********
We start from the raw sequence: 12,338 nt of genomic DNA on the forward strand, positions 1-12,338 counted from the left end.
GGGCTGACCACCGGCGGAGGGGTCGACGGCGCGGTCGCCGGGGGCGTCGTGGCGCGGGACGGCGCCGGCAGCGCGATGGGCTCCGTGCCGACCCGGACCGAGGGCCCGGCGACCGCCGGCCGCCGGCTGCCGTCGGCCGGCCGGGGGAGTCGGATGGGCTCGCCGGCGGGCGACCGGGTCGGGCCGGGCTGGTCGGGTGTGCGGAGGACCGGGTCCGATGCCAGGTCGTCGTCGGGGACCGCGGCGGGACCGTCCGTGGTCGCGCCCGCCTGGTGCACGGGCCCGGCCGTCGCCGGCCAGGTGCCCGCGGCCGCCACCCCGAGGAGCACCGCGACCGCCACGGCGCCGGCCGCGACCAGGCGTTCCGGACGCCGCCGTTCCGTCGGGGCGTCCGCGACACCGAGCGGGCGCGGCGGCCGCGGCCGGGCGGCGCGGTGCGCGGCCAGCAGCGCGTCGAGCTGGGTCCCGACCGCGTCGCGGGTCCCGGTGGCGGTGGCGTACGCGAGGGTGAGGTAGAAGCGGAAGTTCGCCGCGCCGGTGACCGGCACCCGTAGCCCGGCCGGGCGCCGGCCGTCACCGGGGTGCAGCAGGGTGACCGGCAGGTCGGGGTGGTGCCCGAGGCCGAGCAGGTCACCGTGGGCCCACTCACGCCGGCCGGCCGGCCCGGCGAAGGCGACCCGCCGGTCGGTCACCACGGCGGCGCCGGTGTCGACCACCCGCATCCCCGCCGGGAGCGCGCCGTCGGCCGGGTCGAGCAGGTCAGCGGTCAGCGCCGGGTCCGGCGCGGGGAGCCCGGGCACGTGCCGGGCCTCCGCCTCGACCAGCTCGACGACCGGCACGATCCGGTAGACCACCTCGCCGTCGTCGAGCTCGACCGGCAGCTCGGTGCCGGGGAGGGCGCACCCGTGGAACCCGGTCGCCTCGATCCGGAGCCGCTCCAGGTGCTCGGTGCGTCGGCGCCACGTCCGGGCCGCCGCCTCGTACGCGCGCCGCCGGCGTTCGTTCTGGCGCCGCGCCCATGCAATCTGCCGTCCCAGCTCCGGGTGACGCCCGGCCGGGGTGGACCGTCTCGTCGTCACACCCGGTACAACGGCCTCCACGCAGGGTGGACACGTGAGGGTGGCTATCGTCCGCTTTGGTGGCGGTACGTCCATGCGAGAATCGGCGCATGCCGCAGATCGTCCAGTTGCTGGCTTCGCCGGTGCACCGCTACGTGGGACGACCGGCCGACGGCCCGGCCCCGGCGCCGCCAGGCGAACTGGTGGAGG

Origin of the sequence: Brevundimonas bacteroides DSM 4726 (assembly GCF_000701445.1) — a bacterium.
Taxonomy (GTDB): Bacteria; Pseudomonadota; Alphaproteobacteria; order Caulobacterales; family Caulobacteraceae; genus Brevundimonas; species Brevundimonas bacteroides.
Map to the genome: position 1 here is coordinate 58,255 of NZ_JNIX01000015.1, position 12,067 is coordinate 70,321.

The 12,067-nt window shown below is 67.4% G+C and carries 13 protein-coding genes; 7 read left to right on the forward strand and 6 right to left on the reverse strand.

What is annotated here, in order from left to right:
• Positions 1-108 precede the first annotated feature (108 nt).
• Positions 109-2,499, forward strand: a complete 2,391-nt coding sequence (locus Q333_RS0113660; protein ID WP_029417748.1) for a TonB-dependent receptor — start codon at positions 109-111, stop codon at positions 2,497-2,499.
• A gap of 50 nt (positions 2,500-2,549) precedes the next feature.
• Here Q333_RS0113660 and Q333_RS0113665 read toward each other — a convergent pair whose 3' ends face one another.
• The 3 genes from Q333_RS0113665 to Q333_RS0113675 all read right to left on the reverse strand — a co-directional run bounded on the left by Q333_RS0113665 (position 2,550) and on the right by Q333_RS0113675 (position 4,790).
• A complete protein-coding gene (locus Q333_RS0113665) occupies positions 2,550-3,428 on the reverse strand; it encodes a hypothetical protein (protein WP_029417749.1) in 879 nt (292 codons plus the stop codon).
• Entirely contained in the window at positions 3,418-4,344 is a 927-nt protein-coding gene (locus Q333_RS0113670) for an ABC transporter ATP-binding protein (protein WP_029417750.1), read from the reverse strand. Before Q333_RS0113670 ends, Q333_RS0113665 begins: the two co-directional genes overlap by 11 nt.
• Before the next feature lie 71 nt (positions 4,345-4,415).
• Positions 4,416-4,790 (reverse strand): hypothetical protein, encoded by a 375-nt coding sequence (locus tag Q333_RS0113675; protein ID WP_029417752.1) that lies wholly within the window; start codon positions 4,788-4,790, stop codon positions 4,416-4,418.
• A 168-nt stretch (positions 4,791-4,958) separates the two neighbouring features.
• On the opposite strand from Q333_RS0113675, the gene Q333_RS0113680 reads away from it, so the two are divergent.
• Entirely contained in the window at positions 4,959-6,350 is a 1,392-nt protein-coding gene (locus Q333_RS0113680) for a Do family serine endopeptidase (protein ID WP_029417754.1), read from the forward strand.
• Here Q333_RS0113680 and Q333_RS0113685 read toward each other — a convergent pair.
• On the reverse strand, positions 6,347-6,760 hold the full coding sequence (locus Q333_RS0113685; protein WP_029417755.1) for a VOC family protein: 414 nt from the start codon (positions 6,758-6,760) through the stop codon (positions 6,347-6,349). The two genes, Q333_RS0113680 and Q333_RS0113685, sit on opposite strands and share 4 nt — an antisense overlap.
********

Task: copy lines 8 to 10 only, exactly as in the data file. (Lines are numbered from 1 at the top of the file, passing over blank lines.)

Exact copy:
• Positions 1-108 precede the first annotated feature (108 nt).
• Positions 109-2,499, forward strand: a complete 2,391-nt coding sequence (locus Q333_RS0113660; protein ID WP_029417748.1) for a TonB-dependent receptor — start codon at positions 109-111, stop codon at positions 2,497-2,499.
• A gap of 50 nt (positions 2,500-2,549) precedes the next feature.